McAuliffe’s campaign focused on Trump and the pandemic, two topics which served the Democrats well in 2020 but have not landed with the same grace one year on. As the pandemic worsened in Virginia, and with Biden’s lessening COVID approval, it was difficult for McAuliffe to get his campaign off the ground, stalling momentum and giving Youngkin some much needed breathing room for the first time campaigner.
McAuliffe’s other side of the coin was Trump. Democrats across the country seem to believe tying Republicans to the former president is enough to energise their base and rally independents around the flag of democracy. A successful portrayal might be enough to bring out working class whites to vote Democrat, or even the much coveted suburban woman vote. The idea behind this seems to share much with the Trump/GOP strategy of 2020 – vote Biden, get Bernie. Remembering the convention speech made by Trump on the White House south lawn, it seemed as if the writers thought they would be facing Sanders in 2020 and never got the memo it was Biden. Democrats seem to be falling into the same trap – vote Republican, get Trump. It’s much harder to convince people when Trump’s name is not on the ticket.
With Youngkin, Trump endorsed him after his successful primary but never campaigned with him in Virginia. Trump stayed relatively quiet throughout the campaign, making a closing endorsement to his base early November. Youngkin appears to have found a possible middle ground between being a Trumpist and a traditional Republican that favoured him in a blue state.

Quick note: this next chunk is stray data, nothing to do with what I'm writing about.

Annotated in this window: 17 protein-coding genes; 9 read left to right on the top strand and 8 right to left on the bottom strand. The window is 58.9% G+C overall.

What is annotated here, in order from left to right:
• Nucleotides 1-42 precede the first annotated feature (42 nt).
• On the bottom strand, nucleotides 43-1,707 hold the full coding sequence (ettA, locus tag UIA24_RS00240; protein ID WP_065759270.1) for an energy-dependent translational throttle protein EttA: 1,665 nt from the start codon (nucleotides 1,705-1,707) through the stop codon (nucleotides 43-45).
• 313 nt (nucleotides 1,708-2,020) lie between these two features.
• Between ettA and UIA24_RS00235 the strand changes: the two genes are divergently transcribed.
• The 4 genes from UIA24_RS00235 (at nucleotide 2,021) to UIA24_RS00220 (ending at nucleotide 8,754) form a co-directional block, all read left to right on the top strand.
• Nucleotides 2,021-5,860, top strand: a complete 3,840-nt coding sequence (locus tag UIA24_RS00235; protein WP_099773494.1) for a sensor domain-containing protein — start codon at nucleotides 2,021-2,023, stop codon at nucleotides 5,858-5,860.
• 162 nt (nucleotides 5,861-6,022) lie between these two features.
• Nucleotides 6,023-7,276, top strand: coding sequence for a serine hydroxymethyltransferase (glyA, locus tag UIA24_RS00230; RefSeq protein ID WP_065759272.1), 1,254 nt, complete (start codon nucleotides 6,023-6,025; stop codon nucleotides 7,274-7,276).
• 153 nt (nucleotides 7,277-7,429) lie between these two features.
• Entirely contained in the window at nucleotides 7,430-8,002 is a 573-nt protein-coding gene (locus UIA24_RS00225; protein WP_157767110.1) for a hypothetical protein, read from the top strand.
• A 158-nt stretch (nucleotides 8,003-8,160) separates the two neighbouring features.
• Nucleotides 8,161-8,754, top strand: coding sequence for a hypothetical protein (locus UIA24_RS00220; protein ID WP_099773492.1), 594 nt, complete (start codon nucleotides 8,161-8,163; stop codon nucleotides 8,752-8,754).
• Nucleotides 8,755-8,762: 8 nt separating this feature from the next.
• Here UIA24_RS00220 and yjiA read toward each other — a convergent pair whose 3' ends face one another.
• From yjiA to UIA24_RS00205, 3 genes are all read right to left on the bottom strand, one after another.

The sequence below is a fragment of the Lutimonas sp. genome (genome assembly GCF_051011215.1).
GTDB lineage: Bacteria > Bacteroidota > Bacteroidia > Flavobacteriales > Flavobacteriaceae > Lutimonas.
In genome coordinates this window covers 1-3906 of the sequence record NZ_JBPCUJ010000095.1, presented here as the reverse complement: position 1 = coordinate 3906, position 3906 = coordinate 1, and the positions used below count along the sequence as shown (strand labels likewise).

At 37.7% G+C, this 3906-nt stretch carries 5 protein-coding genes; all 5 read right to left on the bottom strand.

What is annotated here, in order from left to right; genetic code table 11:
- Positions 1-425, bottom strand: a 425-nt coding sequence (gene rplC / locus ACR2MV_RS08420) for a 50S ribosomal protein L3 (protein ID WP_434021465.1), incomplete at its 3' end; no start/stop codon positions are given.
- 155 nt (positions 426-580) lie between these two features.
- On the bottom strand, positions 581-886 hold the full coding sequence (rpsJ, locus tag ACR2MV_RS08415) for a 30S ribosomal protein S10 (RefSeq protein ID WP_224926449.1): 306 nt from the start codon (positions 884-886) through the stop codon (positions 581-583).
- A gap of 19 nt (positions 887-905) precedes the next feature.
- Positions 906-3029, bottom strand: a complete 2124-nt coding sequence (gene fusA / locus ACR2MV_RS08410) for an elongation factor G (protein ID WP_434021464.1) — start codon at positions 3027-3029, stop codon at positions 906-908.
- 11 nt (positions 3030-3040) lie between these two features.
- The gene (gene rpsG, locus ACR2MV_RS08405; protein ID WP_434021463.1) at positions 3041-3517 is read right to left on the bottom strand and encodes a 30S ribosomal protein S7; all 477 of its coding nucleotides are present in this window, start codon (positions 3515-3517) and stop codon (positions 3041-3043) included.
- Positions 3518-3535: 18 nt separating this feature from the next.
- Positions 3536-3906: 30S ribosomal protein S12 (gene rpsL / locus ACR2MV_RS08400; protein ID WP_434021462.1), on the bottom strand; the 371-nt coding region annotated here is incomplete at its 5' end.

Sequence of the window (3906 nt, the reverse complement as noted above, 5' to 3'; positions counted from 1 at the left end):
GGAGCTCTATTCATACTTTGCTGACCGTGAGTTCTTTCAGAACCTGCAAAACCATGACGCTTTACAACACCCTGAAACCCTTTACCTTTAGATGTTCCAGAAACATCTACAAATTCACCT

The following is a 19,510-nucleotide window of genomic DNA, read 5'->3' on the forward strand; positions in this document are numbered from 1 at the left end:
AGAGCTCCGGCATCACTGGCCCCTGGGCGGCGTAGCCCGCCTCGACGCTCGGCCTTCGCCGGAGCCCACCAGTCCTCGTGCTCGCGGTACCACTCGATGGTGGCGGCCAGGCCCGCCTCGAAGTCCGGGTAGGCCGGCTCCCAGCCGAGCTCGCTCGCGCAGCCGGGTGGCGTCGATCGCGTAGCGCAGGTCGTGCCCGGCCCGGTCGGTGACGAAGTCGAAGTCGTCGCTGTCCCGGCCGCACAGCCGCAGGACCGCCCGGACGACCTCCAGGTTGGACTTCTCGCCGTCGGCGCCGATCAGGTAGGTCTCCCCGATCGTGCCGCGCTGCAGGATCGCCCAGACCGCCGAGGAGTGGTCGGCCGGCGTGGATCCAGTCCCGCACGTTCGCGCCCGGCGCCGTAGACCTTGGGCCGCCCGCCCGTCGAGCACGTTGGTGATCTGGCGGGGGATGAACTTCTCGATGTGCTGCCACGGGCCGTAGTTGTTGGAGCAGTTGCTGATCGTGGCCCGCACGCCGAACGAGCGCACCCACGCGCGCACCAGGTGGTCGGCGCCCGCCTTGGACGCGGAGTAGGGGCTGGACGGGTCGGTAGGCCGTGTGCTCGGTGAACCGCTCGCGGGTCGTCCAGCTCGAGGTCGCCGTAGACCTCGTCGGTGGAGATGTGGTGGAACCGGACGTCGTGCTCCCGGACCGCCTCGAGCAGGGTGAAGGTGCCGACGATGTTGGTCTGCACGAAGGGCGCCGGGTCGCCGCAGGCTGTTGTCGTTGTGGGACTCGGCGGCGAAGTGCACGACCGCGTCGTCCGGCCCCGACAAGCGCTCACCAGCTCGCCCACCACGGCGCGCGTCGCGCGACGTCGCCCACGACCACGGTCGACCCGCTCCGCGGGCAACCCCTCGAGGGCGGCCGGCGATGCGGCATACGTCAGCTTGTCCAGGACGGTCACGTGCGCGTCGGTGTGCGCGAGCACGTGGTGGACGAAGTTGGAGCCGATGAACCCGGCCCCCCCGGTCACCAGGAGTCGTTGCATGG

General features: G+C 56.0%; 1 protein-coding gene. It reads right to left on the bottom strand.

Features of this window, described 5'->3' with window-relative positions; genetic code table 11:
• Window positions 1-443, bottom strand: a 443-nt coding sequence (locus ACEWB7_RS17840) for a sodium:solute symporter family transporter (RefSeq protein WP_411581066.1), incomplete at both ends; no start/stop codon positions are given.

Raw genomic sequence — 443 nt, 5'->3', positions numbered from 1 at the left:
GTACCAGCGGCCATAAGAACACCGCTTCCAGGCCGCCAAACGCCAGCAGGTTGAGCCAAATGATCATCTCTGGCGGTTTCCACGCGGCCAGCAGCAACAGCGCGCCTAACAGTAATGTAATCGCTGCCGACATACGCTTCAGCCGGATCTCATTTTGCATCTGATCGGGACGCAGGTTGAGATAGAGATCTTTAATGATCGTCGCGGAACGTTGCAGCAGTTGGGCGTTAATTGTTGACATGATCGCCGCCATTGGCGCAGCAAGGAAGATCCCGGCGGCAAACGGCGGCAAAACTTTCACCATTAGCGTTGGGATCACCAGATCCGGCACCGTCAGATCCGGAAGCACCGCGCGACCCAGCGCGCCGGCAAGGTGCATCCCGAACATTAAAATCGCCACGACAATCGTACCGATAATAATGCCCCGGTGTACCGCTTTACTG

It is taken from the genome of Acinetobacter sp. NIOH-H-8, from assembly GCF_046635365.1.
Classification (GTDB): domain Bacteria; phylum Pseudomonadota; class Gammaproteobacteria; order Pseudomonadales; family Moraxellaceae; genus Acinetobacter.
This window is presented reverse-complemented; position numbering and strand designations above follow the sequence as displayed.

Tumbling forward into the midterms with this strategy is not going to energise the Democrats’ base. Many think the Democrats are not doing enough on the federal level to protect democracy. As Republicans across the swing states enact state laws which restrict voting rights, it will take more than simply saying “we are not them” to keep power. On top of this redistricting will have concluded by the midterms and Republicans control the redistricting of more seats than Democrats. If Republicans can use this once-in-a-decade opportunity to net just five seats in the House then Biden could be saying goodbye to his policy agenda.
What can the Democrats do? What would give them a fighting chance in 2022? The key player here is Biden: 2022 is Biden’s referendum. If he is unpopular, his party is near certain to lose. Making him more popular does not mean success but the odds are a damn sight better. Making a president more popular is no easy feat, and made more complicated by the pandemic.